As it was presented in Table 1, the correlation coefficients computed between wheat and rainfall characteristics for Robe meteorological station showed that kiremt (JJAS) rainfall total (r = 0.499) and annual total rainfall (r = 0.003) had positive moderate and weak correlation with wheat yields, respectively. Whereas, onset date of the rainy season (r = −0.107), end date of the rainy season (r = −0.262), kiremt rainy day (r = −0.316) and duration (r = −0.144) had negatively weak correlation with wheat yield, respectively. In line with this result on national level [9] reported that among the rainfall characteristics studied, kiremt rainfall total had better with the value of low to moderate correlation with wheat yield.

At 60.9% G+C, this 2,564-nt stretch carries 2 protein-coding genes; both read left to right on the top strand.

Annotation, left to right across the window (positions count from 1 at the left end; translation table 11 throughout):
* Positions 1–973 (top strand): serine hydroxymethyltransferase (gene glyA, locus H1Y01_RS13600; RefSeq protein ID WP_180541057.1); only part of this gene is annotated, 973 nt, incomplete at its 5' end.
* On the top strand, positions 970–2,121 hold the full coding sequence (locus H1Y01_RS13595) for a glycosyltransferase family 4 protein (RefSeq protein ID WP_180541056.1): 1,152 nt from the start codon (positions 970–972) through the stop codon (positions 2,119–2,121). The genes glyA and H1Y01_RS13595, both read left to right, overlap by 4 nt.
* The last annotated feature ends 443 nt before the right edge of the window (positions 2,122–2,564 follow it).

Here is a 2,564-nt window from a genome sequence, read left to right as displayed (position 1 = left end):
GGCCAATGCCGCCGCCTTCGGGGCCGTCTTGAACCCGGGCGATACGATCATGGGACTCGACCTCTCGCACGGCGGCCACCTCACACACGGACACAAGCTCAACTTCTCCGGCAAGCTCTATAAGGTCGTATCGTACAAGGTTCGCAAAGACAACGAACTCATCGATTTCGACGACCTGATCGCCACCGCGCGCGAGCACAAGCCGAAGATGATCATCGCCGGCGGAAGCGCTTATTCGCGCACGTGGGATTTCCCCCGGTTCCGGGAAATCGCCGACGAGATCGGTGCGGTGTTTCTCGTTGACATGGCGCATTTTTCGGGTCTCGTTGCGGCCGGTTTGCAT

Table 1. Pearson’s lower triangular correlation matrix of rainfall features and Wheat yield for Robe Meteorological station.

*Correlation is significant at the 0.05 level (2-tailed). **Correlation is significant at the 0.01 level (2-tailed).

In the case of Sinana meteorological station, kiremt rainfall total (r = 0.466), onset date (r = 0.096) and annual rainfall total (r = 0.003) had moderate and weak positive correlation with wheat yield, respectively (Table 2). Whereas, duration of the rainy season (r = −0.069) and kiremt rainy day (r = −0.195) had negative and very weak correlation with wheat yield, respectively (Table 2).

4.2. Descriptive Statistics for Rainfall Characteristics and Wheat Yields

4.2.1. Variation in Rainfall Features and Wheat Yield